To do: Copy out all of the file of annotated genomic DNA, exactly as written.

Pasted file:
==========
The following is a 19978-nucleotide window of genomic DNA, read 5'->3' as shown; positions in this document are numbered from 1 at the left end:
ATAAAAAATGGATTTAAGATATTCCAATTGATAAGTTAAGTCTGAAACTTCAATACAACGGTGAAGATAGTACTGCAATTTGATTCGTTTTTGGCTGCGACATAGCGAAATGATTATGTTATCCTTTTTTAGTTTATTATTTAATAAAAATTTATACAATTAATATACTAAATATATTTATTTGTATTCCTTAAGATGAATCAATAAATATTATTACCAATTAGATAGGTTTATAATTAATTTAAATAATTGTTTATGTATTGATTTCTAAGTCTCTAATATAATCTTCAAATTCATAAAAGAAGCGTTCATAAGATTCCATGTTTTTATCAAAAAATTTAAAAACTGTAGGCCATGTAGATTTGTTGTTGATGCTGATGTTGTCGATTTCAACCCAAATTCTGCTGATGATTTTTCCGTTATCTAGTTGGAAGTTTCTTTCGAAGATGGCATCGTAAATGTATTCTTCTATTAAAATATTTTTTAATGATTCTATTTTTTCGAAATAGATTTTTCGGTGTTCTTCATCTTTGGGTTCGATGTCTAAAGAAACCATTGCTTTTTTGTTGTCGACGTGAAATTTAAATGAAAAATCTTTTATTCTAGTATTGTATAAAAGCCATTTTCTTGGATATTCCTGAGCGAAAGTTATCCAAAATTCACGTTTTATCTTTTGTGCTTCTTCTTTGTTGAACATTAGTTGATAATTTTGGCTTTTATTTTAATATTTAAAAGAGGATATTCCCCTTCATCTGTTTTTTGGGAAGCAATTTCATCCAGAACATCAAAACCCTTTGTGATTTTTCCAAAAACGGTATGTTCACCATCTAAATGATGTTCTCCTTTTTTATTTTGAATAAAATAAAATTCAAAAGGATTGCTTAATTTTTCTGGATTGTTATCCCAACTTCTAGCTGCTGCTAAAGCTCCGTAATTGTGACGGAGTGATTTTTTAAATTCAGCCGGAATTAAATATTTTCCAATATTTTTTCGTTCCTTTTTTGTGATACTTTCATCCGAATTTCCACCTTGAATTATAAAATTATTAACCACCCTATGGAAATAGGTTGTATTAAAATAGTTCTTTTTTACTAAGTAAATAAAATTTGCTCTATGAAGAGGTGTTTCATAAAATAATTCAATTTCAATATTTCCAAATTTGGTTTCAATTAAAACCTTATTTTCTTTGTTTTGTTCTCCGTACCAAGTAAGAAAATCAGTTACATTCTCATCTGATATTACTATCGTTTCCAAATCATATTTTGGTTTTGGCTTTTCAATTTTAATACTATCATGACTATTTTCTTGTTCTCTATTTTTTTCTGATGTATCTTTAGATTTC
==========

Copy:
The following is a 19978-nucleotide window of genomic DNA, read 5'->3' as shown; positions in this document are numbered from 1 at the left end:
ATAAAAAATGGATTTAAGATATTCCAATTGATAAGTTAAGTCTGAAACTTCAATACAACGGTGAAGATAGTACTGCAATTTGATTCGTTTTTGGCTGCGACATAGCGAAATGATTATGTTATCCTTTTTTAGTTTATTATTTAATAAAAATTTATACAATTAATATACTAAATATATTTATTTGTATTCCTTAAGATGAATCAATAAATATTATTACCAATTAGATAGGTTTATAATTAATTTAAATAATTGTTTATGTATTGATTTCTAAGTCTCTAATATAATCTTCAAATTCATAAAAGAAGCGTTCATAAGATTCCATGTTTTTATCAAAAAATTTAAAAACTGTAGGCCATGTAGATTTGTTGTTGATGCTGATGTTGTCGATTTCAACCCAAATTCTGCTGATGATTTTTCCGTTATCTAGTTGGAAGTTTCTTTCGAAGATGGCATCGTAAATGTATTCTTCTATTAAAATATTTTTTAATGATTCTATTTTTTCGAAATAGATTTTTCGGTGTTCTTCATCTTTGGGTTCGATGTCTAAAGAAACCATTGCTTTTTTGTTGTCGACGTGAAATTTAAATGAAAAATCTTTTATTCTAGTATTGTATAAAAGCCATTTTCTTGGATATTCCTGAGCGAAAGTTATCCAAAATTCACGTTTTATCTTTTGTGCTTCTTCTTTGTTGAACATTAGTTGATAATTTTGGCTTTTATTTTAATATTTAAAAGAGGATATTCCCCTTCATCTGTTTTTTGGGAAGCAATTTCATCCAGAACATCAAAACCCTTTGTGATTTTTCCAAAAACGGTATGTTCACCATCTAAATGATGTTCTCCTTTTTTATTTTGAATAAAATAAAATTCAAAAGGATTGCTTAATTTTTCTGGATTGTTATCCCAACTTCTAGCTGCTGCTAAAGCTCCGTAATTGTGACGGAGTGATTTTTTAAATTCAGCCGGAATTAAATATTTTCCAATATTTTTTCGTTCCTTTTTTGTGATACTTTCATCCGAATTTCCACCTTGAATTATAAAATTATTAACCACCCTATGGAAATAGGTTGTATTAAAATAGTTCTTTTTTACTAAGTAAATAAAATTTGCTCTATGAAGAGGTGTTTCATAAAATAATTCAATTTCAATATTTCCAAATTTGGTTTCAATTAAAACCTTATTTTCTTTGTTTTGTTCTCCGTACCAAGTAAGAAAATCAGTTACATTCTCATCTGATATTACTATCGTTTCCAAATCATATTTTGGTTTTGGCTTTTCAATTTTAATACTATCATGACTATTTTCTTGTTCTCTATTTTTTTCTGATGTATCTTTAGATTTC